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Bond, Patrick (2004) Ten Years of Democracy: From Racial to Class Apartheid. CCS Wolpe Lecture : 1-67.

Free South Africa turns 10 years old on 11 May 2004, the anniversary of the inauguration of Nelson Mandela. Yet looking back, it is abundantly clear that the society suffered the replacement of racial apartheid with what can be accurately considered to be class apartheid: systemic underdevelopment and segregation of the oppressed majority, through structured economic, political, environmental, legal, medical and cultural practices largely organised or codified by Pretoria politicians and bureaucrats. Patriarchy and racism remained largely intact in many areas of daily life, even if a small elite of women and black people were incorporated into state management and the accumulation of capital. Although slightly more expansive fiscal policies were adopted after 2000, Pretoria’s neoliberal orientation has never been in doubt. There are many areas where evidence of class apartheid is irrefutable, not only locally but in South Africa’s relations to its neighbors and the wider world. But where there is oppression, so too does resistance inexorably emerge.

What happened, and how did the revolution so celebrated from 1976 through the early 1990s become so easily distorted into caricature, once formal state power was transferred in 1994? To answer requires backtracking to the point at which South African capitalism entered an economic crisis in the 1970s, subsequent to which white elites finally agreed to share power so as to facilitate a new round of capital accumulation and dampen the class and community struggles that were making life unprofitable and uncomfortable. Fortunately for them, during the early 1990s, a small corps of oppositional politicians emerged to hijack the country’s mass popular movements -- the African National Congress (ANC), the Congress of SA Trade Unions (Cosatu), many of the NGOs, civic associations, women’s and student/youth groups, and even church-based liberation organisations -- so as to gain formal access to power, even if that meant implementing policies and projects from 1994-99 that were hostile to the majority. With a few telling (and somewhat partial) exceptions where social struggles arose around AIDS treatment and municipal water, those policies did not materially change from 1999-2004, in spite of their ongoing failure to deliver the goods.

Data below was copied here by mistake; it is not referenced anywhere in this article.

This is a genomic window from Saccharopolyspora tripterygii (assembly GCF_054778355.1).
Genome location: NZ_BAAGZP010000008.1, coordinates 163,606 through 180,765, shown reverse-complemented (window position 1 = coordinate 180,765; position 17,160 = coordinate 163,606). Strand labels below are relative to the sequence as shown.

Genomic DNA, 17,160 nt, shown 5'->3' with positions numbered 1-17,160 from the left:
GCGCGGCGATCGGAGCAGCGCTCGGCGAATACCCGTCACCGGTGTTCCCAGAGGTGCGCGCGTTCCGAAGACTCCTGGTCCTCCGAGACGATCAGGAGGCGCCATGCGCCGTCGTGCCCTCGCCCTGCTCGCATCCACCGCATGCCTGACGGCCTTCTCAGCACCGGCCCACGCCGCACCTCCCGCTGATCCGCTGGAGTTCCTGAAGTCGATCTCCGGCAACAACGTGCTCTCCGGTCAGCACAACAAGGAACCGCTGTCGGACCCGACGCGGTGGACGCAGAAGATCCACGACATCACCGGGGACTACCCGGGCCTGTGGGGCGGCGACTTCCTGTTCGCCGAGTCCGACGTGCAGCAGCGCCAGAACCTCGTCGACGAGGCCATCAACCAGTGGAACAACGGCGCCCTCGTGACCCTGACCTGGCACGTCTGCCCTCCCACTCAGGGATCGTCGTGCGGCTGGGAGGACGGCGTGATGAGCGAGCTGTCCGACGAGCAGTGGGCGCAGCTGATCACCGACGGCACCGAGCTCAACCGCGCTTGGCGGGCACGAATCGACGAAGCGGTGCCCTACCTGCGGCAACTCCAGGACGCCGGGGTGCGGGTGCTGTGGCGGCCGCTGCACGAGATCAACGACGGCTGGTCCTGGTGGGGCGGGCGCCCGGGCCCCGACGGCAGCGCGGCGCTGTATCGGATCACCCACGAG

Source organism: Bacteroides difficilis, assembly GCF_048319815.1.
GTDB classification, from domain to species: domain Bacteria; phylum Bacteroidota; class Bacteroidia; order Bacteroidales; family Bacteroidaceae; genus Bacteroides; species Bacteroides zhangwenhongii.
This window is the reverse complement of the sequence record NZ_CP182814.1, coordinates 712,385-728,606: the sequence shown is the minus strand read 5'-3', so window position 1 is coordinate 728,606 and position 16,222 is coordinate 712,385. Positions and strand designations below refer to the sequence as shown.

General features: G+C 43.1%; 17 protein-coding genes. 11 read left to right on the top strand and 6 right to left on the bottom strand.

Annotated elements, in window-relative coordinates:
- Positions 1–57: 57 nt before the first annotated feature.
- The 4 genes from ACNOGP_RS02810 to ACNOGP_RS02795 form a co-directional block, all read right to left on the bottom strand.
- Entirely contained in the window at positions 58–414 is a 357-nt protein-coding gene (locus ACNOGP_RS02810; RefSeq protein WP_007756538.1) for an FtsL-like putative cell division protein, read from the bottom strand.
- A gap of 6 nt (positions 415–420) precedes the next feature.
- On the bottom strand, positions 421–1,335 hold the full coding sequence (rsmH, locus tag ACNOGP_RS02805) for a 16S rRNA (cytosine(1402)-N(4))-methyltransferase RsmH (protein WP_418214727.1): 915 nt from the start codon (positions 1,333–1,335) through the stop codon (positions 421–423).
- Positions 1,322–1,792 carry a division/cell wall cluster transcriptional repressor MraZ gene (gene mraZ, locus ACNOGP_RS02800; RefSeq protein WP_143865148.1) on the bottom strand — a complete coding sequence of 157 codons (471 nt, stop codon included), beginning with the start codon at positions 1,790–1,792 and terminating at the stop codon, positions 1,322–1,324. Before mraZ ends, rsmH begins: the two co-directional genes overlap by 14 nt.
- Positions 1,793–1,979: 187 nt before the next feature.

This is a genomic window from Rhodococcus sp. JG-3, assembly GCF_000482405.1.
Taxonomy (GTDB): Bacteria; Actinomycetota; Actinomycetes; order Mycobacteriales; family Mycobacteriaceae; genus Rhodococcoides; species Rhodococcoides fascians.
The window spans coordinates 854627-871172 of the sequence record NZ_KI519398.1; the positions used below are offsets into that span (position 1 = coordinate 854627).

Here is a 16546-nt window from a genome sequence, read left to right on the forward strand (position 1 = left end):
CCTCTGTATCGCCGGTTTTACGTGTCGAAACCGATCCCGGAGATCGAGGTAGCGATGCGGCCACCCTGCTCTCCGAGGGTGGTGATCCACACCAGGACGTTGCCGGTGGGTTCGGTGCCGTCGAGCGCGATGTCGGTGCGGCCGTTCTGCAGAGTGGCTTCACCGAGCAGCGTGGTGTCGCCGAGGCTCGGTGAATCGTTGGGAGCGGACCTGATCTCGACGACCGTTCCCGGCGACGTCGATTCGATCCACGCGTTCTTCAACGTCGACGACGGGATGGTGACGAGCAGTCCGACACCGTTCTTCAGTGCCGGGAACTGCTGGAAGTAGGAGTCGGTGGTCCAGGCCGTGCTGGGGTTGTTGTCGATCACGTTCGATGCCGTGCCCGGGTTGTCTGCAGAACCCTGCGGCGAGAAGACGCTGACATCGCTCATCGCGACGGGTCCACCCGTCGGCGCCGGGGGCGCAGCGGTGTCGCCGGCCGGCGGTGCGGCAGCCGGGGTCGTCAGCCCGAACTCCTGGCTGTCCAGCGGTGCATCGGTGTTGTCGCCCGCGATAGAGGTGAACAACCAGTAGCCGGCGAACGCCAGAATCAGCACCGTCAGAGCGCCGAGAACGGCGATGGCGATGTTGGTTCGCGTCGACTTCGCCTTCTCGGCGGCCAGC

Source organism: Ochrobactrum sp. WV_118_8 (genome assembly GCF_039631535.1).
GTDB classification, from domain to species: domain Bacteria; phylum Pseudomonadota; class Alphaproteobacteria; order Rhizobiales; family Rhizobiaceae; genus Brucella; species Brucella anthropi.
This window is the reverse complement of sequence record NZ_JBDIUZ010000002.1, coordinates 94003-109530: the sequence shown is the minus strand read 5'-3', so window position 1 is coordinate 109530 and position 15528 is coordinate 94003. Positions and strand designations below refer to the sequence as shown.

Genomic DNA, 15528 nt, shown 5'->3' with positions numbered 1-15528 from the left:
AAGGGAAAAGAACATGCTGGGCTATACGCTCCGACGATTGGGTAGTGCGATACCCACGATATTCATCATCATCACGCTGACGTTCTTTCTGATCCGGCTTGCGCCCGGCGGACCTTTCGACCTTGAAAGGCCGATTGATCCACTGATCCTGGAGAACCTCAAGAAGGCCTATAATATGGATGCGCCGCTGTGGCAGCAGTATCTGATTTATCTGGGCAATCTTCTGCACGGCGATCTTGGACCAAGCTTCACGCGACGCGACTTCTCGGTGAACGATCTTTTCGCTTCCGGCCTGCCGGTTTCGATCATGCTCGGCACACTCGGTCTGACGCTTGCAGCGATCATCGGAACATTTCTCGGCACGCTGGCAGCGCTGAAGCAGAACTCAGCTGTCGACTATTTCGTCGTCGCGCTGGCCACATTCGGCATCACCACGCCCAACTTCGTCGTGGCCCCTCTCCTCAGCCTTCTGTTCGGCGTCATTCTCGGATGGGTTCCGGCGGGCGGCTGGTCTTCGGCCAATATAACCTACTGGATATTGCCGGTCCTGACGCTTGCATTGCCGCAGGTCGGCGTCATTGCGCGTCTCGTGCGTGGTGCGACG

None can deny that the ANC government’s neoliberal philosophy conformed to a ‘corporatist’ (i.e., elite-pacting) practice which demobilised and disillusioned the base, as witnessed in both decreasing electoral turnouts and the decay of the mass organisations’ branch structures, at the same time that the objective socio-economic conditions of the majority worsened considerably. These are indisputable realities of the immediate post-apartheid era. There have been only a few hackneyed efforts in print to defend the post-apartheid record, mainly by labeling critics ‘ultraleft’ or making extravagant claims about delivery successes, although some scholars have claimed that more nuance is needed. These defensive postures are considered below, following a summary of key socio-economic trends.